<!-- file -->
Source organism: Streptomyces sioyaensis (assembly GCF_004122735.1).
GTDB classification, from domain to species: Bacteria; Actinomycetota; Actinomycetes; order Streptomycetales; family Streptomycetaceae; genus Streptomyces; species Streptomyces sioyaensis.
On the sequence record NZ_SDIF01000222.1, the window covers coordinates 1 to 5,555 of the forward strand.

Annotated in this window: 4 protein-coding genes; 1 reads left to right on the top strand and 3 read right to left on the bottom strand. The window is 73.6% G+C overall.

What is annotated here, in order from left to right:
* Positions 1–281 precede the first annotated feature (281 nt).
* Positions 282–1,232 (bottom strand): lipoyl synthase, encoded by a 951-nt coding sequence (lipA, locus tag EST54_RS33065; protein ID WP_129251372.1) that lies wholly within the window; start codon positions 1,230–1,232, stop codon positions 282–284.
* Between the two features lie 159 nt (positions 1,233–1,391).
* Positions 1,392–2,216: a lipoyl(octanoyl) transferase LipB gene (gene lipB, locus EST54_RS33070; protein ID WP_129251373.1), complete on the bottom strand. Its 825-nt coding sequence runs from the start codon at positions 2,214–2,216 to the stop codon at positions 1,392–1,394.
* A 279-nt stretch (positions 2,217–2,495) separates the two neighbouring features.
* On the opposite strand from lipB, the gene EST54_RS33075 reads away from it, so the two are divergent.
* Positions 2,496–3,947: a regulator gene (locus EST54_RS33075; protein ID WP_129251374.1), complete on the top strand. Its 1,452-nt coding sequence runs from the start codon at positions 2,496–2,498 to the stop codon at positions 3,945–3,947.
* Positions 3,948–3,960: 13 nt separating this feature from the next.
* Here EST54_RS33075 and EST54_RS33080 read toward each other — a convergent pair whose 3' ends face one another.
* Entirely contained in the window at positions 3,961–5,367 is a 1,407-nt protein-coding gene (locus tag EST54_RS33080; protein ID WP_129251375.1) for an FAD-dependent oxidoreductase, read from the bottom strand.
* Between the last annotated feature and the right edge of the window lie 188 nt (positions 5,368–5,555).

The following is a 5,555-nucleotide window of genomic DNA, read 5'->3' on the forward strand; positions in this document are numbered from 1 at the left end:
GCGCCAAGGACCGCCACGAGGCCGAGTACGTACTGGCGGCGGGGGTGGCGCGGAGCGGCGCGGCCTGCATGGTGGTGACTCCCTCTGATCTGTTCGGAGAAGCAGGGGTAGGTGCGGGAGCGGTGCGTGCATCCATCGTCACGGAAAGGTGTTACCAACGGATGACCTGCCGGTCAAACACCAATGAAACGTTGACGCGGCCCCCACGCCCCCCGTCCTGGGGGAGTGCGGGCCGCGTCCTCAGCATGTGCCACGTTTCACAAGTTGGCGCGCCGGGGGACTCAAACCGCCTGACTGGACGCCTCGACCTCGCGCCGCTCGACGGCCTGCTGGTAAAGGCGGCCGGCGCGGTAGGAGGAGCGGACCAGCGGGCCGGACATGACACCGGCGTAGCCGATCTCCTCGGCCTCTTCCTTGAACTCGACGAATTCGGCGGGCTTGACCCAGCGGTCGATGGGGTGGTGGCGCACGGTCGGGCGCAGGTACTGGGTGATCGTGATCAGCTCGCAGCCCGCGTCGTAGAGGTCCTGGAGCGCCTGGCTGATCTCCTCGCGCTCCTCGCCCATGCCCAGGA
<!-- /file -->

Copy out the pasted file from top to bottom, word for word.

Source organism: Streptomyces sioyaensis (assembly GCF_004122735.1).
GTDB classification, from domain to species: Bacteria; Actinomycetota; Actinomycetes; order Streptomycetales; family Streptomycetaceae; genus Streptomyces; species Streptomyces sioyaensis.
On the sequence record NZ_SDIF01000222.1, the window covers coordinates 1 to 5,555 of the forward strand.

Annotated in this window: 4 protein-coding genes; 1 reads left to right on the top strand and 3 read right to left on the bottom strand. The window is 73.6% G+C overall.

What is annotated here, in order from left to right:
* Positions 1–281 precede the first annotated feature (281 nt).
* Positions 282–1,232 (bottom strand): lipoyl synthase, encoded by a 951-nt coding sequence (lipA, locus tag EST54_RS33065; protein ID WP_129251372.1) that lies wholly within the window; start codon positions 1,230–1,232, stop codon positions 282–284.
* Between the two features lie 159 nt (positions 1,233–1,391).
* Positions 1,392–2,216: a lipoyl(octanoyl) transferase LipB gene (gene lipB, locus EST54_RS33070; protein ID WP_129251373.1), complete on the bottom strand. Its 825-nt coding sequence runs from the start codon at positions 2,214–2,216 to the stop codon at positions 1,392–1,394.
* A 279-nt stretch (positions 2,217–2,495) separates the two neighbouring features.
* On the opposite strand from lipB, the gene EST54_RS33075 reads away from it, so the two are divergent.
* Positions 2,496–3,947: a regulator gene (locus EST54_RS33075; protein ID WP_129251374.1), complete on the top strand. Its 1,452-nt coding sequence runs from the start codon at positions 2,496–2,498 to the stop codon at positions 3,945–3,947.
* Positions 3,948–3,960: 13 nt separating this feature from the next.
* Here EST54_RS33075 and EST54_RS33080 read toward each other — a convergent pair whose 3' ends face one another.
* Entirely contained in the window at positions 3,961–5,367 is a 1,407-nt protein-coding gene (locus tag EST54_RS33080; protein ID WP_129251375.1) for an FAD-dependent oxidoreductase, read from the bottom strand.
* Between the last annotated feature and the right edge of the window lie 188 nt (positions 5,368–5,555).

The following is a 5,555-nucleotide window of genomic DNA, read 5'->3' on the forward strand; positions in this document are numbered from 1 at the left end:
GCGCCAAGGACCGCCACGAGGCCGAGTACGTACTGGCGGCGGGGGTGGCGCGGAGCGGCGCGGCCTGCATGGTGGTGACTCCCTCTGATCTGTTCGGAGAAGCAGGGGTAGGTGCGGGAGCGGTGCGTGCATCCATCGTCACGGAAAGGTGTTACCAACGGATGACCTGCCGGTCAAACACCAATGAAACGTTGACGCGGCCCCCACGCCCCCCGTCCTGGGGGAGTGCGGGCCGCGTCCTCAGCATGTGCCACGTTTCACAAGTTGGCGCGCCGGGGGACTCAAACCGCCTGACTGGACGCCTCGACCTCGCGCCGCTCGACGGCCTGCTGGTAAAGGCGGCCGGCGCGGTAGGAGGAGCGGACCAGCGGGCCGGACATGACACCGGCGTAGCCGATCTCCTCGGCCTCTTCCTTGAACTCGACGAATTCGGCGGGCTTGACCCAGCGGTCGATGGGGTGGTGGCGCACGGTCGGGCGCAGGTACTGGGTGATCGTGATCAGCTCGCAGCCCGCGTCGTAGAGGTCCTGGAGCGCCTGGCTGATCTCCTCGCGCTCCTCGCCCATGCCCAGGA